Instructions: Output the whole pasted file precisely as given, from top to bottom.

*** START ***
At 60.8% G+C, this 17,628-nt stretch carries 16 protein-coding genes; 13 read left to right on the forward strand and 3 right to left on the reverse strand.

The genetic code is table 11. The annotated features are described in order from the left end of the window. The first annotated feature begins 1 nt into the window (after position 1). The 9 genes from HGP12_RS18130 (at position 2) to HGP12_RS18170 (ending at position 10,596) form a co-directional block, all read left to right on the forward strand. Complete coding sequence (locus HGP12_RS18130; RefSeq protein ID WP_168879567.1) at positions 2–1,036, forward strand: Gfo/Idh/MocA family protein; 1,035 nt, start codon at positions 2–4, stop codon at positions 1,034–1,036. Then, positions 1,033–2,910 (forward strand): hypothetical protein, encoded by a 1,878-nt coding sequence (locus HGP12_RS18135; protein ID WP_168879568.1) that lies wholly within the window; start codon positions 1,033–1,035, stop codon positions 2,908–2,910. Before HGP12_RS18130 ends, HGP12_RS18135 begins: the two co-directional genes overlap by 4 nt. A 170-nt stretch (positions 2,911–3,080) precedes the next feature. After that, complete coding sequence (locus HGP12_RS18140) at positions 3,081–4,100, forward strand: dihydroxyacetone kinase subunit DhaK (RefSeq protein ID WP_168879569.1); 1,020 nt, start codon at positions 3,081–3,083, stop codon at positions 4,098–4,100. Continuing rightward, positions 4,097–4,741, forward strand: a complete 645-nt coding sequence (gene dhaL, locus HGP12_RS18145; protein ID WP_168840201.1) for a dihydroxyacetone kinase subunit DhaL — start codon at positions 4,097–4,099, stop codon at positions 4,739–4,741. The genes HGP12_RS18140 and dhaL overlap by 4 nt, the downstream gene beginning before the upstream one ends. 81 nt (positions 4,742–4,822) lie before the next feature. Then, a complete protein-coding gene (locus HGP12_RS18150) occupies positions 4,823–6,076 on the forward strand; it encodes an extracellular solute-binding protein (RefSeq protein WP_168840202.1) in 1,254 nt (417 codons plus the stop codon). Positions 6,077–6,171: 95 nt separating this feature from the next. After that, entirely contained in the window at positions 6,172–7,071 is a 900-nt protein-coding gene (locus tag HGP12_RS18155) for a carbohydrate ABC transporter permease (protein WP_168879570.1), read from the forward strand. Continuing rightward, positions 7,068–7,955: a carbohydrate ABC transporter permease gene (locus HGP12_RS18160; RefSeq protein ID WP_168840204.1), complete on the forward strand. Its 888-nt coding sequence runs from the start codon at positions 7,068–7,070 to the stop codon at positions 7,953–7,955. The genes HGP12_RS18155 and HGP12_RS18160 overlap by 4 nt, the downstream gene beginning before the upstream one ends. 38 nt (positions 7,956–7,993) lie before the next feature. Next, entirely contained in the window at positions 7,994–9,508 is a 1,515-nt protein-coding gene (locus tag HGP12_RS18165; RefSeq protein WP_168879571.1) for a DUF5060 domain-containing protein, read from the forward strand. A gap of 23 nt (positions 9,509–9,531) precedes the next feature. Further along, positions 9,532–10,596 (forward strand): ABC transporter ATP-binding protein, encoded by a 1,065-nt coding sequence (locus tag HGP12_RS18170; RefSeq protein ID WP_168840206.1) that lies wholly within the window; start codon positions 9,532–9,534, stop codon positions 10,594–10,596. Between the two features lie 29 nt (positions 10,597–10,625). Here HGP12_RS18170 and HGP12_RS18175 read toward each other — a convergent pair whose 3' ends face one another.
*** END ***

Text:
At 60.8% G+C, this 17,628-nt stretch carries 16 protein-coding genes; 13 read left to right on the forward strand and 3 right to left on the reverse strand.

The genetic code is table 11. The annotated features are described in order from the left end of the window. The first annotated feature begins 1 nt into the window (after position 1). The 9 genes from HGP12_RS18130 (at position 2) to HGP12_RS18170 (ending at position 10,596) form a co-directional block, all read left to right on the forward strand. Complete coding sequence (locus HGP12_RS18130; RefSeq protein ID WP_168879567.1) at positions 2–1,036, forward strand: Gfo/Idh/MocA family protein; 1,035 nt, start codon at positions 2–4, stop codon at positions 1,034–1,036. Then, positions 1,033–2,910 (forward strand): hypothetical protein, encoded by a 1,878-nt coding sequence (locus HGP12_RS18135; protein ID WP_168879568.1) that lies wholly within the window; start codon positions 1,033–1,035, stop codon positions 2,908–2,910. Before HGP12_RS18130 ends, HGP12_RS18135 begins: the two co-directional genes overlap by 4 nt. A 170-nt stretch (positions 2,911–3,080) precedes the next feature. After that, complete coding sequence (locus HGP12_RS18140) at positions 3,081–4,100, forward strand: dihydroxyacetone kinase subunit DhaK (RefSeq protein ID WP_168879569.1); 1,020 nt, start codon at positions 3,081–3,083, stop codon at positions 4,098–4,100. Continuing rightward, positions 4,097–4,741, forward strand: a complete 645-nt coding sequence (gene dhaL, locus HGP12_RS18145; protein ID WP_168840201.1) for a dihydroxyacetone kinase subunit DhaL — start codon at positions 4,097–4,099, stop codon at positions 4,739–4,741. The genes HGP12_RS18140 and dhaL overlap by 4 nt, the downstream gene beginning before the upstream one ends. 81 nt (positions 4,742–4,822) lie before the next feature. Then, a complete protein-coding gene (locus HGP12_RS18150) occupies positions 4,823–6,076 on the forward strand; it encodes an extracellular solute-binding protein (RefSeq protein WP_168840202.1) in 1,254 nt (417 codons plus the stop codon). Positions 6,077–6,171: 95 nt separating this feature from the next. After that, entirely contained in the window at positions 6,172–7,071 is a 900-nt protein-coding gene (locus tag HGP12_RS18155) for a carbohydrate ABC transporter permease (protein WP_168879570.1), read from the forward strand. Continuing rightward, positions 7,068–7,955: a carbohydrate ABC transporter permease gene (locus HGP12_RS18160; RefSeq protein ID WP_168840204.1), complete on the forward strand. Its 888-nt coding sequence runs from the start codon at positions 7,068–7,070 to the stop codon at positions 7,953–7,955. The genes HGP12_RS18155 and HGP12_RS18160 overlap by 4 nt, the downstream gene beginning before the upstream one ends. 38 nt (positions 7,956–7,993) lie before the next feature. Next, entirely contained in the window at positions 7,994–9,508 is a 1,515-nt protein-coding gene (locus tag HGP12_RS18165; RefSeq protein WP_168879571.1) for a DUF5060 domain-containing protein, read from the forward strand. A gap of 23 nt (positions 9,509–9,531) precedes the next feature. Further along, positions 9,532–10,596 (forward strand): ABC transporter ATP-binding protein, encoded by a 1,065-nt coding sequence (locus tag HGP12_RS18170; RefSeq protein ID WP_168840206.1) that lies wholly within the window; start codon positions 9,532–9,534, stop codon positions 10,594–10,596. Between the two features lie 29 nt (positions 10,597–10,625). Here HGP12_RS18170 and HGP12_RS18175 read toward each other — a convergent pair whose 3' ends face one another.